A lot or a little?
The parents' guide to what's in this movie.
What parents need to know
Parents need to know that La Boda de Valentina is a Spanish-language romantic comedy starring Marimar Vega. Content-wise, it's on par with most mainstream romantic comedies. In other words, you can expect some swearing in the English subtitles ("s--t," "a--hole," etc.), as well as some ethnic slurs and mildly risqué references. But there's no explicit sex or even particularly suggestive situations; only kissing is shown on-screen. Scenes in which characters fight and drink too much are played for laughs, and dishonesty causes the characters a lot of problems.
What's the story?
In LA BODA DE VALENTINA, Valentina (Marimar Vega) has just accepted the proposal of her American boyfriend, Jason (Ryan Carnes). Then she learns that her corrupt, politically connected family in Mexico City has pulled a fast one: They've filed papers marrying her off without her consent in order to help her father win an election. Without explaining anything to Jason, Valentina rushes south to execute a divorce from her "husband," who turns out to be her old flame, Angel (Omar Chaparro). Valentina's father asks her to delay the divorce until after the election, so when Jason shows up unexpectedly, there's some maneuvering to do.
Is it any good?
This is a standard, Hollywood-style romcom that will likely be funnier to viewers who are more immersed in Mexican culture. There are plenty of references to current Mexican songs, celebrities, politicians, and political parties which, if intended as jokes, fall flat if you don't know what or who they are. La Boda de Valentina ("Valentina's Wedding") is barely about the wedding, so don't expect Bridesmaids-style hi-jinks here. The movie does rely on the romcom cliché of inexplicable dishonesty to create an uncomfortable situation, but otherwise it divides its focus among the ridiculous male bonding between Jason and Angel, the manipulations of political enemies, and some fish-out-of-water comedy involving Jason as a bumbling gringo. Which is a shame, because Vega's performance as Valentina is skillful. She's funny, gifted with expressive eyes, and appears sharp. She even handles the dramatic moments well. But there's so much going on, with so little context (for whom are we supposed to root, Angel or Jason? and who is Valentina, exactly?), that the story seems to move on from her about halfway through, leaving her ultimate decision between suitors to come from nowhere. Worst, her lies to her fiancé aren't only reprehensible; they're totally unnecessary. And that's just some of her character's thoughtless behavior.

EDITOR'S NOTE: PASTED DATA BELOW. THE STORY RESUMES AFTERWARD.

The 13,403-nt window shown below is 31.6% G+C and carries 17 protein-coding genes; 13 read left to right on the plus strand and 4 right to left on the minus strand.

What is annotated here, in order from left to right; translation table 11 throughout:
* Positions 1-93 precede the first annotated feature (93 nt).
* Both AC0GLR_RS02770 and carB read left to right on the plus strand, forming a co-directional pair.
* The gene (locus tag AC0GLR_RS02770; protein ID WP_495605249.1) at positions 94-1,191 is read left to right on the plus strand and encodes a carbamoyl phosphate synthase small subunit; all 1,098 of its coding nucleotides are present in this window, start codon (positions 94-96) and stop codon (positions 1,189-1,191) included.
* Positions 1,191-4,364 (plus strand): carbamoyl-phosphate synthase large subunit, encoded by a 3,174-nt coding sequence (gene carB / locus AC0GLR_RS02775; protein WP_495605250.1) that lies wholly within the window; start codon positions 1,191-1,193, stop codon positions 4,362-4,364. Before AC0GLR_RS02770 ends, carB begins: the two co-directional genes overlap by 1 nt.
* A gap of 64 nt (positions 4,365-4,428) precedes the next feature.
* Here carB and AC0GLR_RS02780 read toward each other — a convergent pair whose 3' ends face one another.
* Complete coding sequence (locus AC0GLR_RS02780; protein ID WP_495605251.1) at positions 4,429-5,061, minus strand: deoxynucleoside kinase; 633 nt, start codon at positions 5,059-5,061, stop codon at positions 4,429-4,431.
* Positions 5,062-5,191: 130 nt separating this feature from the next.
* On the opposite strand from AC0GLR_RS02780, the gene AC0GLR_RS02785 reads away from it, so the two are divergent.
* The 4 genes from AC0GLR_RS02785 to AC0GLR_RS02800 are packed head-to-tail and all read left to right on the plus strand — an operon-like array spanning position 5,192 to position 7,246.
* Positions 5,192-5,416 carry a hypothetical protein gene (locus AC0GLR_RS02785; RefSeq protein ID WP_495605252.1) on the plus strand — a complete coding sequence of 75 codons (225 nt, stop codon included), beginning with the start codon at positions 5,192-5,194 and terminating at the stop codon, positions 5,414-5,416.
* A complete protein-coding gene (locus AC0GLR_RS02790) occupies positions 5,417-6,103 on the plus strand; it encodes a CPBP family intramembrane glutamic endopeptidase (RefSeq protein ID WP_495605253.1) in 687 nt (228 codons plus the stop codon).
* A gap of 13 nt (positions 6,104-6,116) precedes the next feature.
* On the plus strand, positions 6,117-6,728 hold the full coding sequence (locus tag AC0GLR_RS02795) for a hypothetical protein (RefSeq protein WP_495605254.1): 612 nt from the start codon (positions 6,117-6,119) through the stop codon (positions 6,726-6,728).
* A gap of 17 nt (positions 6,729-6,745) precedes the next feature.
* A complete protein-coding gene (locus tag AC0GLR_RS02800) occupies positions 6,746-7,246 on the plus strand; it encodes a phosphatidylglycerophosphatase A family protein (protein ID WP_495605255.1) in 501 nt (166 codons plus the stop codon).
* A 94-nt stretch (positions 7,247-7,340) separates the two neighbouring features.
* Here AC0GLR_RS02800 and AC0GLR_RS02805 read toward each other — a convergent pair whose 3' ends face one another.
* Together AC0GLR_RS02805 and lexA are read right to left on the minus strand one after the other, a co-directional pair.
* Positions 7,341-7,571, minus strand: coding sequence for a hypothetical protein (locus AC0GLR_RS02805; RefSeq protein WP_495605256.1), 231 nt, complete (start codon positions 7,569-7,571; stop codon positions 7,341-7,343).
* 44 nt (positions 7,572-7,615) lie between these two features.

To a non-Mexican audience, the lack of context for the political squabbling will likely make the conflicts seem unmoored. There seems to be some Trump-era jab -- especially the central controversy over the candidate's "assets statement" and a crack that "Africa, Haiti -- it's all the same" -- but nothing is solid. Valentina's family is rich, corrupt, and bungling; their opposition is hateful and all similar-looking, but what are the true differences between the two factions? Valentina's family members are unquestionably dishonest opportunists, but in one scene, her father turns out to be concerned with people's welfare, as well as a competent problem solver. Yet his family lives in engorged excess, and his candidacy is based on one lie after another. Despite Vega's absence, the film is actually at its best in the Jason-Angel scenes. Their foolish machismo is good for some laughs, especially during a night of drunken escapades. Carnes' Jason comes across as a romantic, but little else. Chaparro's Angel is given more to work with -- he's an old family friend who has a romantic history with Valentina and is a community-organizing activist who's Mr. Cool around the ladies. Unfortunately, the film fails to engage because of its scattershot focus and lack of romantic context. It's hard to care who's going to score that movie-closing dance at La Boda de Valentina.
Talk to your kids about ...
Families can talk about the role that lying plays in La Boda de Valentina -- and other romantic comedies. Is the lying necessary? What does it say about the characters involved? Would it be acceptable in real life?
Did you predict with whom Valentina would end up? What were the cinematic clues?
There's a political element to the film, but much of it seems wrapped up in local political relationships that viewers outside Mexico might not understand. Does the film seem to have a political/social point of view you can describe? Did you predict the outcome of the film's election?
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